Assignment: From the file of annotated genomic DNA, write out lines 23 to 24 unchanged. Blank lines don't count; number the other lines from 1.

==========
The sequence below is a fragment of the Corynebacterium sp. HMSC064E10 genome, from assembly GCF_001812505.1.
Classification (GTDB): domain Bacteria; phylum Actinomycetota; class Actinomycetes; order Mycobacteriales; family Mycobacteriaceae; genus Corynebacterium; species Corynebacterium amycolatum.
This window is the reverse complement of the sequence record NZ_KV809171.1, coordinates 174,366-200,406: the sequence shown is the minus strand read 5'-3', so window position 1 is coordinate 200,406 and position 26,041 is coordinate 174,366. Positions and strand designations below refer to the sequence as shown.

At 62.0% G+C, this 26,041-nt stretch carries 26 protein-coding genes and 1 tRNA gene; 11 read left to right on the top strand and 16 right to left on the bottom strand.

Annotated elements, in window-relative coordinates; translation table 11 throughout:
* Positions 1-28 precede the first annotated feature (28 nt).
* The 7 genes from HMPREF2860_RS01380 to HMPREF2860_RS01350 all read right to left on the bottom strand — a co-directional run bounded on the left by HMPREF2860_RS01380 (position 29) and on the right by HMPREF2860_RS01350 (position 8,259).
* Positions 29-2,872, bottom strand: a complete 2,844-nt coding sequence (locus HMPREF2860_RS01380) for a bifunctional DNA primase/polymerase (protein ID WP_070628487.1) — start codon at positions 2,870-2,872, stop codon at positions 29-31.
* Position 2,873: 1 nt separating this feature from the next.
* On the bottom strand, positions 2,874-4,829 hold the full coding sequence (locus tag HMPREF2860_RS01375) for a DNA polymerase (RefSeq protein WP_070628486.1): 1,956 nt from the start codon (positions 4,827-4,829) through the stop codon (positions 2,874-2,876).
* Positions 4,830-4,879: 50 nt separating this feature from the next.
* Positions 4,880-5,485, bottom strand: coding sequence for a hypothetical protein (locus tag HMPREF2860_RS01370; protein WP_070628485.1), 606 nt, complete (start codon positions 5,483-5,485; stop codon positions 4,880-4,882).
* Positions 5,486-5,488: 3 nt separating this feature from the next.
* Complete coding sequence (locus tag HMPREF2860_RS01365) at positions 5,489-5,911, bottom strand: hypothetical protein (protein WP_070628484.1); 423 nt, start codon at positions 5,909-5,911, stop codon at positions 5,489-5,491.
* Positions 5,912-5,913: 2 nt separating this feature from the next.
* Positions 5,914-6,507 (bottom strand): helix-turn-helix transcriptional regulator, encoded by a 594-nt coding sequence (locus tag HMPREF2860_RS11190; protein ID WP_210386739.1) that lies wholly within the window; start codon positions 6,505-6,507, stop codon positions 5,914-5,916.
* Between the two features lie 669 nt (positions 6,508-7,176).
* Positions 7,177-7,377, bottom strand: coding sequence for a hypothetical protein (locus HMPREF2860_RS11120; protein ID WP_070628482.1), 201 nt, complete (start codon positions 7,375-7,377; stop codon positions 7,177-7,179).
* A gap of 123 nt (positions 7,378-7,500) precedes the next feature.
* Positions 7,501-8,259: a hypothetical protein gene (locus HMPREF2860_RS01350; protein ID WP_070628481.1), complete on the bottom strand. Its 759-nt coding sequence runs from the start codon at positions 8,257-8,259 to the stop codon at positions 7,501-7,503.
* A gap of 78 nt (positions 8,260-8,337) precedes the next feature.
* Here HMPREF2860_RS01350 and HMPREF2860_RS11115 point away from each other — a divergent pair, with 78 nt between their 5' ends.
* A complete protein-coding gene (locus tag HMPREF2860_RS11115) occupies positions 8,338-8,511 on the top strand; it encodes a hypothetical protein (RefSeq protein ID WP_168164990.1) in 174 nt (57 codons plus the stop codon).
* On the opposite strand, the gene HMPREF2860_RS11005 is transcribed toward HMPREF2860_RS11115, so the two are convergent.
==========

* A complete protein-coding gene (locus tag HMPREF2860_RS11115) occupies positions 8,338-8,511 on the top strand; it encodes a hypothetical protein (RefSeq protein ID WP_168164990.1) in 174 nt (57 codons plus the stop codon).
* On the opposite strand, the gene HMPREF2860_RS11005 is transcribed toward HMPREF2860_RS11115, so the two are convergent.